To attach different bindings to your skis you'd need to take the regular ones off and redrill the skis so its not a good idea really.
Skis wise, if you will be around France for a while go to Emmaus which is a kind of 2nd hand shop crossed with a charity shop that sells everything, and has loads of skis/skins etc. You can get some pretty decent stuff there and won't cost a fortune, and if you will be there for 5 weeks and are keen to get out skinning it'll definately be worth it. you could always sell it all again after but I don't think you will!
http://www.emmaus-france.org
You also need to have basic avalanche kit of transciever, shovel and probe, and its always good to have some duck tape, cable ties/ shoelaces etc when you're touring to fix bits of binding etc or attach skins that have lost their stick.

Enjoy!
steveej - on 25 Sep 2012
In reply to sethmford: check out sport conrad!
Morgan Woods - on 25 Sep 2012
In reply to sethmford: Don't bother with adapters. You can do short day type tours quite easily in normal downhill boots, just loosen them up. Try and get hold of a second hand pair of marker barons or fritschis and bolt these on to your existing skis and just use your normal boots.
kevin stephens - on 25 Sep 2012
In reply to sethmford:
A ski touring set up is expensive but extremely good value in terms of expenditure vs buzz, rather than wasting money on compromised gear I recommend hiring proper touring gear to see if it hits ths spot for you, if it does you will be much more at ease in making the necessaey scrifices to buy the kit.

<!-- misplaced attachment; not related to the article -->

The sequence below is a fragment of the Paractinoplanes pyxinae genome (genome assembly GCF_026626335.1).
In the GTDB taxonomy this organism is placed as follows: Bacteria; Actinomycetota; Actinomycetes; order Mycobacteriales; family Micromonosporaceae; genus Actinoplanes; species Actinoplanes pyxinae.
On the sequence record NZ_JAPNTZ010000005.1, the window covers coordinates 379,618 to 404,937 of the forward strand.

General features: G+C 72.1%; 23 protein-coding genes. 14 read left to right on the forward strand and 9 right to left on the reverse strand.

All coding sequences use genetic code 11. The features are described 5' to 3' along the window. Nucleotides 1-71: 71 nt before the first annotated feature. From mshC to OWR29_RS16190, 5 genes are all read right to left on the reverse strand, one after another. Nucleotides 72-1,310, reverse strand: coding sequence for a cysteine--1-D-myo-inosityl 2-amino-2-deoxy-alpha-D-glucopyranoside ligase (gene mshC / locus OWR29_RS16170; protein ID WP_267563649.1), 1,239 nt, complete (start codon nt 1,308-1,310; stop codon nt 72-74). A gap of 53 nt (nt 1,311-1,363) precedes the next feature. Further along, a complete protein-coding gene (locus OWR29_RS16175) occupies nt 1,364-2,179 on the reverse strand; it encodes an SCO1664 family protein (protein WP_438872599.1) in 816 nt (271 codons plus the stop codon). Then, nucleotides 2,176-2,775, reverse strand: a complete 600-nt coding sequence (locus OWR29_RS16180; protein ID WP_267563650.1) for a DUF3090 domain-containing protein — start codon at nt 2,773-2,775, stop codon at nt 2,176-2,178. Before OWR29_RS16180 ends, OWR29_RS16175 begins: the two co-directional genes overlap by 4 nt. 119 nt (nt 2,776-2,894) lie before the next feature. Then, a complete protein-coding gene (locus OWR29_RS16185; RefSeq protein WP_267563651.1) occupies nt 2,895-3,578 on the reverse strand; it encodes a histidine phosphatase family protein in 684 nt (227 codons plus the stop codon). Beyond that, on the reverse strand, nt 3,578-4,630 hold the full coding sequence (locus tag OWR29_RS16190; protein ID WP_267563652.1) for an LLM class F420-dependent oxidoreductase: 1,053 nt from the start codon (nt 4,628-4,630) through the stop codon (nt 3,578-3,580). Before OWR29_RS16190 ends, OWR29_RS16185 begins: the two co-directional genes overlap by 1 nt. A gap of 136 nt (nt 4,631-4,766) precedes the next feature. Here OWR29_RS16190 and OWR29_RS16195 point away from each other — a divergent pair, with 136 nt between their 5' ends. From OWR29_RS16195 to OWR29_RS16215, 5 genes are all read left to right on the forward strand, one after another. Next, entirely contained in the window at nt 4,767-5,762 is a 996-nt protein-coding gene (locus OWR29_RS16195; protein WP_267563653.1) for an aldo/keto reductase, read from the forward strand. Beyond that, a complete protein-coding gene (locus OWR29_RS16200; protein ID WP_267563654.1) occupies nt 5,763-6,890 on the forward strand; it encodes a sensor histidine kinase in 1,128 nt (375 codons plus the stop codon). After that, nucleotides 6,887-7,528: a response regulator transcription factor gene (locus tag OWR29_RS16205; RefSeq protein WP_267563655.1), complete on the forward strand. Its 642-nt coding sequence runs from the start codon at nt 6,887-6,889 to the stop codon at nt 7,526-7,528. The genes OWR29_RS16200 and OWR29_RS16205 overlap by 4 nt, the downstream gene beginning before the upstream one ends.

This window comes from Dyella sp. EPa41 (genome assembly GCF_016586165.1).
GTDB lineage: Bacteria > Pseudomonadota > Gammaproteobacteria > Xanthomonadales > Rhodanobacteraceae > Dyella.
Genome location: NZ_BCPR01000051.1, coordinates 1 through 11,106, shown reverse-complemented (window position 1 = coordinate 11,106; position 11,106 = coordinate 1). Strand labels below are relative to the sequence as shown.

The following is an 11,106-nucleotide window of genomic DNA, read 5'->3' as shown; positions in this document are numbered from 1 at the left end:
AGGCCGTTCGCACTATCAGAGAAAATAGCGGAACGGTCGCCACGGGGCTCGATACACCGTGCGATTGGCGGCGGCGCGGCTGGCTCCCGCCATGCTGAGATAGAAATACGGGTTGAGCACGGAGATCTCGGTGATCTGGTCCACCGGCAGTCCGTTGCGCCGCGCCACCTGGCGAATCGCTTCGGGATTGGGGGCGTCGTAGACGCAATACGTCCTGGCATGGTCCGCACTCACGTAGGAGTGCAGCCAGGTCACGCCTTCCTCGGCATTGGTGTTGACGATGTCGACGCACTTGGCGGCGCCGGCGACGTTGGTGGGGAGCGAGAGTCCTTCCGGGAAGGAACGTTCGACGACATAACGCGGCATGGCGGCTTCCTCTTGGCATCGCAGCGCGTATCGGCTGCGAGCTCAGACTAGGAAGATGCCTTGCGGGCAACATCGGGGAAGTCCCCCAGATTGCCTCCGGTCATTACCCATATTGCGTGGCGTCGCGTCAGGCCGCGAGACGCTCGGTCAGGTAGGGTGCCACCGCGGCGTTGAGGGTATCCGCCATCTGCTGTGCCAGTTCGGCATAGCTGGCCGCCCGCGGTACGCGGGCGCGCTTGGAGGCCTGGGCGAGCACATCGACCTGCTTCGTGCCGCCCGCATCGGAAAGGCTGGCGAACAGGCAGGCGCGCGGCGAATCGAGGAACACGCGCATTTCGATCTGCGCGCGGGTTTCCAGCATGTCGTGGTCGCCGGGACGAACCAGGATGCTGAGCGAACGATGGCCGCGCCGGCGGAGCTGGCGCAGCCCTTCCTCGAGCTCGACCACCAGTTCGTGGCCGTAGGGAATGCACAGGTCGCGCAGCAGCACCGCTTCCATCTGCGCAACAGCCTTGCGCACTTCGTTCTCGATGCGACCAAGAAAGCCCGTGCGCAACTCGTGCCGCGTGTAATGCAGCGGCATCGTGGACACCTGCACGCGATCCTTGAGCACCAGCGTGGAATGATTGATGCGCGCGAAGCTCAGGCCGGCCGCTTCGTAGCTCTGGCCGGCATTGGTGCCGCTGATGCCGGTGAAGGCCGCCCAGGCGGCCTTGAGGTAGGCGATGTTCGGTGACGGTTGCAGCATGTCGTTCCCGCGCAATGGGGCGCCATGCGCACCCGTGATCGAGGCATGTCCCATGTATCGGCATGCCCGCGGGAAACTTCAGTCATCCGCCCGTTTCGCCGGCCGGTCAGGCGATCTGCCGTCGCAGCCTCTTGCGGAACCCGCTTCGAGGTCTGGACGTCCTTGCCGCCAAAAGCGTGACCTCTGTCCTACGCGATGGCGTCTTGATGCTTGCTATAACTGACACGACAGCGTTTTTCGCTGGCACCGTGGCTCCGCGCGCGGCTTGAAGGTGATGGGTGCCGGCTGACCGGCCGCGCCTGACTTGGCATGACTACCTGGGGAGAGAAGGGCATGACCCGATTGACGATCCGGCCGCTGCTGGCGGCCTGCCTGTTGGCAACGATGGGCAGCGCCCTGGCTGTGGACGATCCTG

Shearwater - on 26 Sep 2012
In reply to sethmford:
> (In reply to Shearwater) Would it be possible to accumulate a full ski touring set gradually?

I don't see why not.

Fitting touring bindings to your existing skis is possible, but not easy. It depends very much on the holes that are already in there. If you know your BSL, the make and type of your current alpine bindings and have access to a printer, go here: http://www.techinfo.bindingfreedom.com/Binding_Templates.html and print out some mounting templates. If you have to shift the touring bindings more than a cm or two forwards or backwards to get good clearance around the drill holes, it won't be worth trying.

I'd keep an eye out for some second hand skis and bindings combined... have a look at ebay item 370643165178 or 300783438623 for an example. Sport Conrad only has a few such offers left now (and they're a bit on the small and light side); you really need to start looking late season to get the best ones (and they had a lot this year).

Buying second hand or sale boots over the internet is probably not a gamble worth taking unless you already know you fit a particular size and model well.

Be cautious about buying any old touring binding because it is cheap. Some are notoriously awful! The Fritschi (usually Freeride) and Marker (Duke, Baron, Tour) touring bindings will both take boots with normal alpine soles. Also be aware that alpine boots can limit you a little; the grippy soles on touring boots make a massive different in places where you can't ski and can't use boot crampons.
Shearwater - on 26 Sep 2012
In reply to kevin stephens:
> (In reply to sethmford)
> I recommend hiring proper touring gear to see if it hits ths spot for you, if it does you will be much more at ease in making the necessaey scrifices to buy the kit.

Yeah, this! If there's somewhere worth skiing, there's almost certainly a place that will hire you some adequate kit not far away.
ads.ukclimbing.com
ford23 - on 26 Sep 2012
In reply to Shearwater: ive tried a friends touring set for a day and loved it, how much do you think youd be looking at for a second hand set of bindings? do you need mountings aswell(ive unscrewed my alpine bindings and there are the bindings and a plastic section underneath)?